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Case report
Positive acute viral infection markers, autoimmune disease and type II mixed cryoglobulinemia: a rare concurrence
  1. Kehua Zhou1,
  2. Shumaila Muhammad Iqbal1,
  3. Ali Alameri1,
  4. Cassandra Zhi2 and
  5. Ammad Naeem1
  1. 1 Catholic Health System Internal Medicine Training Program, Jacobs School of Medicine and Biomedical Sciences, University at Buffalo, Buffalo, NY, USA
  2. 2 Drexel University College of Medicine, Philadelphia, PA, USA
  1. Correspondence to Dr Kehua Zhou; kehuazho{at}buffalo.edu

Abstract

Cryoglobulins are abnormal serum immunoglobulins that tend to precipitate in intravascular compartments at temperatures lower than 37°C causing blood flow restriction to vital organs. They are divided into type I, II and III based on the immunoglobulin subtypes of the cryoprecipitates. Type II cryoglobulinemia is most commonly associated with viral infections, autoimmune diseases and lymphoproliferative disorders. Here, we reported an 80-year-old man who presented with fatigue, acute kidney injury, palpable purpura, anaemia and altered mental status. He was diagnosed with type II cryoglobulinemia with concomitant positive autoimmune markers, varicella IgM antibody and IgM hepatitis B core antibody. The patient responded well to intravenous and oral steroid treatment.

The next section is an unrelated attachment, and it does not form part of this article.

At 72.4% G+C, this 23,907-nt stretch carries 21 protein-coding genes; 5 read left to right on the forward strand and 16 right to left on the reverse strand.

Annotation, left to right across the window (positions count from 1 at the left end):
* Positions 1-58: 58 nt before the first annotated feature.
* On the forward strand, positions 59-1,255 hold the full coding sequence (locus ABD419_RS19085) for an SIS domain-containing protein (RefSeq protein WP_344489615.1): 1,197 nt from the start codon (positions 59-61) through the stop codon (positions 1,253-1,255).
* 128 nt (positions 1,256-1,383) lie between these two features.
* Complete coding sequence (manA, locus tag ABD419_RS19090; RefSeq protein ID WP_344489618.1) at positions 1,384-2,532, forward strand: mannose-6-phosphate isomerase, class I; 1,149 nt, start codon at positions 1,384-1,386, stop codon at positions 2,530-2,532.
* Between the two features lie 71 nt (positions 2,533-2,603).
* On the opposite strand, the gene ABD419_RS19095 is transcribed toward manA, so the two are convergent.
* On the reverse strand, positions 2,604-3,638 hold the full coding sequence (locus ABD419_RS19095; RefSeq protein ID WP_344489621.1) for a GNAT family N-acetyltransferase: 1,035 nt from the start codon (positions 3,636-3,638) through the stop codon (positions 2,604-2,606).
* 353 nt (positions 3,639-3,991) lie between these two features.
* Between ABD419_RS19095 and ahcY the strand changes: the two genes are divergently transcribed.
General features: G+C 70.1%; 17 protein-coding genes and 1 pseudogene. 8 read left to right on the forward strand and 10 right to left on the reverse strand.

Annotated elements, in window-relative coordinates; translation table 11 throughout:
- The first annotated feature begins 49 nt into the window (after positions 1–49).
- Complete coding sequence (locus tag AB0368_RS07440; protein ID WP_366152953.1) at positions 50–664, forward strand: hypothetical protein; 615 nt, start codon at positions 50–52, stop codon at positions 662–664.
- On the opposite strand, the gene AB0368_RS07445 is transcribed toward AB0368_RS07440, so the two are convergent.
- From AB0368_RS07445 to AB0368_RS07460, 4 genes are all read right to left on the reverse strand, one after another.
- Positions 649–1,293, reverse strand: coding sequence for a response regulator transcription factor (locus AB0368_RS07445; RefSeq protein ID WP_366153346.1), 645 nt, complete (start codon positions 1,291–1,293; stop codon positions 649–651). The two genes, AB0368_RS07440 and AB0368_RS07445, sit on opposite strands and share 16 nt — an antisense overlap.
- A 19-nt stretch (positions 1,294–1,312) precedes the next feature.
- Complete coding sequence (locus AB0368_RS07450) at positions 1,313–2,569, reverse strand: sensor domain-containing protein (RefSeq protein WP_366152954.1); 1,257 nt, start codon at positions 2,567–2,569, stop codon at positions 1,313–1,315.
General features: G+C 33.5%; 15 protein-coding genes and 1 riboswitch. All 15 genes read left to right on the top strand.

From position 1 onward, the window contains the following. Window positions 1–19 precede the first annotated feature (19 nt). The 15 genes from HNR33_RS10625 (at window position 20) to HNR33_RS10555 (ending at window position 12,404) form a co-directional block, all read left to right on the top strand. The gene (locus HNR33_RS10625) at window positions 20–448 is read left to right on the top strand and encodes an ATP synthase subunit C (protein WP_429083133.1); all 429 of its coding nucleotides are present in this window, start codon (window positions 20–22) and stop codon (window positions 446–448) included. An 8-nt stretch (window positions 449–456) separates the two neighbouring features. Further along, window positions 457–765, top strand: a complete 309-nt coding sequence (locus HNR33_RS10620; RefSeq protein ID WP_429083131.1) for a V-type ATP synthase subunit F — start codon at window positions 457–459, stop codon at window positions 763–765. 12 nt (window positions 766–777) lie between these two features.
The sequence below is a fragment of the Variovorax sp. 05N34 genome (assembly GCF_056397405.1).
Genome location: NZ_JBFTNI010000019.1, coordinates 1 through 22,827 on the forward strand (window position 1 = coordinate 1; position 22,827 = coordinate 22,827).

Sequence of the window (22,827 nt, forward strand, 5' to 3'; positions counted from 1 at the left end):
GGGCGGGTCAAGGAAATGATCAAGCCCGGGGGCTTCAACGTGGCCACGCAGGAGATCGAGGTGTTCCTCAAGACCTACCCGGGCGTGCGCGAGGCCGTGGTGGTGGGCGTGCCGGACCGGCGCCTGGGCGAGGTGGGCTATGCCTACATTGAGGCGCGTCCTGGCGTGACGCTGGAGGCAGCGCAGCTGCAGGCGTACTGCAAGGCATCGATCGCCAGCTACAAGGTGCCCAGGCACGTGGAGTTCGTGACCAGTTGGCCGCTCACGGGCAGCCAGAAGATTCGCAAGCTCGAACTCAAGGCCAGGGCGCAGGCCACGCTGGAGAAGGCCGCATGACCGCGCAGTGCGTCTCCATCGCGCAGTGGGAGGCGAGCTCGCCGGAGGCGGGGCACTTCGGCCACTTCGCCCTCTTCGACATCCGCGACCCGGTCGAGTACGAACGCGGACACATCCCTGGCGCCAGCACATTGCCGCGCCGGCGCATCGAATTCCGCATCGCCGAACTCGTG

• haematology (incl blood transfusion)
  • immunology
  • rheumatology
  • vasculitis
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Footnotes

  • Contributors SMI, CZ, AN, and KZ participated in the analysis and interpretation of data and wrote the manuscript. SMI and AA were responsible for acquisition of data. AN and KZ revised the manuscript. KZ provided guidance and supervision during manuscript drafting and revision. All authors agreed with the final version of the manuscript.

  • Funding The authors have not declared a specific grant for this research from any funding agency in the public, commercial or not-for-profit sectors.

  • Competing interests None declared.

  • Patient consent for publication Obtained.

  • Provenance and peer review Not commissioned; externally peer reviewed.

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